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The Dalhousie University dentistry building is seen in Halifax on Jan. 12, 2015.ANDREW VAUGHAN/The Canadian Press

One of the 13 Dalhousie University dentistry students at the centre of the misogynist Facebook group scandal spent more than four hours Tuesday night pleading his case before a disciplinary hearing, asking for his suspension to be lifted so he can graduate this spring.

Ryan Millet, 29, and his lawyer left through a side door of the dentistry building, avoiding reporters after the closed-door marathon session with the Faculty of Dentistry Academic Standards Class Committee (ASCC) that will rule on his suspension.

"Ryan is hopeful that we'll get some due process tonight," said his lawyer, Bruce MacIntosh, as the two walked into the hearing. Mr. MacIntosh said he wants Mr. Millet's suspension lifted and his reputation restored.

This is Mr. Millet's first appearance before any university administrative body, said his lawyer, noting that the university Senate met in secret Monday night for the second time in two weeks to discuss the case.

Mr. Millet is so far the only one of the group who has come forward publicly. In fact, he and his lawyer have both said that he is the student who blew the whistle on his classmates, putting a stop to the offensive posts after a poll was posted on the site asking which of the female classmates the men would like to have "hate" sex with.

It was too much for Mr. Millet – and he said he informed a female classmate, who then alerted the administration. He said he also quit the Facebook group, which had been operating since their first year.

He and his 12 colleagues, all members of the Class of DDS 2015 Gentlemen private Facebook group, were suspended from clinical activities. They cannot graduate until their suspensions are lifted.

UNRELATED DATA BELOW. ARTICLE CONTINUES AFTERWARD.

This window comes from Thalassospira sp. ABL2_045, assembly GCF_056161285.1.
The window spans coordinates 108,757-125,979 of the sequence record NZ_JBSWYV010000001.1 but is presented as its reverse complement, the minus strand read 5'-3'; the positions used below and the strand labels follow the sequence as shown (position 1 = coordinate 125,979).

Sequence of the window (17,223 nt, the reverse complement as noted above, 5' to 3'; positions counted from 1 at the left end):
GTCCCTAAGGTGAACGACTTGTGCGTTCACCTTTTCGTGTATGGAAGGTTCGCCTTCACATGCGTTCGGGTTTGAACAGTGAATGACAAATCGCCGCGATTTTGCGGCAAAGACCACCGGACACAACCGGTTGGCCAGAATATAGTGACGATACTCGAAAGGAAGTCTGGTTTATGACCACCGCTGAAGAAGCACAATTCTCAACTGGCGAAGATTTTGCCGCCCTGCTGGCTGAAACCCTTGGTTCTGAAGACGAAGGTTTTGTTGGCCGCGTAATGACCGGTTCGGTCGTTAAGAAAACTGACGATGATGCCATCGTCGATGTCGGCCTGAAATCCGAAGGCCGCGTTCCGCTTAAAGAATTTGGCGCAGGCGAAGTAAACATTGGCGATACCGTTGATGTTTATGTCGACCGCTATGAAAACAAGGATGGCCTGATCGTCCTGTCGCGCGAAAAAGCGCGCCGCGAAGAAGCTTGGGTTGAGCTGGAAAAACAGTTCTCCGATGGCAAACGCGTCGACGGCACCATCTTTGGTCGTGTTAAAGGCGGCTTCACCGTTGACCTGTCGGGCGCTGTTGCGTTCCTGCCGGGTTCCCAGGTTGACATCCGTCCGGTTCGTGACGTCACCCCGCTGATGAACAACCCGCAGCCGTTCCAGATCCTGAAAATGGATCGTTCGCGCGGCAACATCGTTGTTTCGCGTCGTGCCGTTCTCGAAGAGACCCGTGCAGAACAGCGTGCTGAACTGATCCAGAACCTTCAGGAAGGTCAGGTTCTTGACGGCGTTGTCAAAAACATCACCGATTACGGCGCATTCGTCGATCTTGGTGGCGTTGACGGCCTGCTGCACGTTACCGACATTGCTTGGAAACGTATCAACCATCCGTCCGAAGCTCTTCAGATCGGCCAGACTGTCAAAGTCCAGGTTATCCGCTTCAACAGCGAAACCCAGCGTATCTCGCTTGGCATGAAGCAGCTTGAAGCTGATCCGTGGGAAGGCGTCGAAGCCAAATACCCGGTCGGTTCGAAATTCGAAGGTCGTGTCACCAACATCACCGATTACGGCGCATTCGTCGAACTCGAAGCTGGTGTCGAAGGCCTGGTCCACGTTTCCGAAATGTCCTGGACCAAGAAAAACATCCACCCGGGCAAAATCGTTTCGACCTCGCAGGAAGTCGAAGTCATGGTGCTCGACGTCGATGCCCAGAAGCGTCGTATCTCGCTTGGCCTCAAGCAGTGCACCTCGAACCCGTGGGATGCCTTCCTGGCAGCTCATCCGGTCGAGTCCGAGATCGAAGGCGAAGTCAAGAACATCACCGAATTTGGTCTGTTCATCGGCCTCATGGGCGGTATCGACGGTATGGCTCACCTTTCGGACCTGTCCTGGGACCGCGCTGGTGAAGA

The university has been struggling to deal with the fallout from the scandal since the story broke in mid-December. The offensive posts provoked protests from university staff and students demanding that the men be expelled. It also has sparked a debate about rape culture across the country.

But the university has shielded the names of all the students, citing privacy. However, dental regulatory bodies in Alberta, B.C., Ontario and Nova Scotia have said they will ensure that any of the male students from the Dalhousie 2015 class who apply for licences to practise will be scrutinized for "good character."

In addition to the suspension, the university administration delayed exams for the fourth-year students and separated the male and female students so they are not in classes together. It has also instituted a restorative justice process that has received criticism from student groups and some faculty members.

Mr. Millet, a father of three young children, who is originally from the American Midwest, is not participating in the restorative justice process. His lawyer, Mr. MacIntosh, does not believe that his client has been treated fairly – and for the past several days has been trying to carefully orchestrate select interviews with media outlets to get out Mr. Millet's story.

"To see something so targeted and violent and hateful against someone that you care about is something else," Mr. Millet said about the "hate" sex poll in an interview earlier this week with the Halifax Chronicle Herald. "That's not me. That's not what I'm about. And the people who know me would agree."

His classmates may face similar hearings, according to university spokesman Brian Leadbetter. "The university will continue to evaluate each of the men's individual cases through the [ASCC]," he wrote in an e-mail. "Much of the work under the policies involved is confidential, to ensure that we respect the privacy of all students involved."

Mr. MacIntosh, meanwhile, is critical of the way the university is handling the incident. He said his client has not received due process – and that the university has been writing the "rules as they've been going along."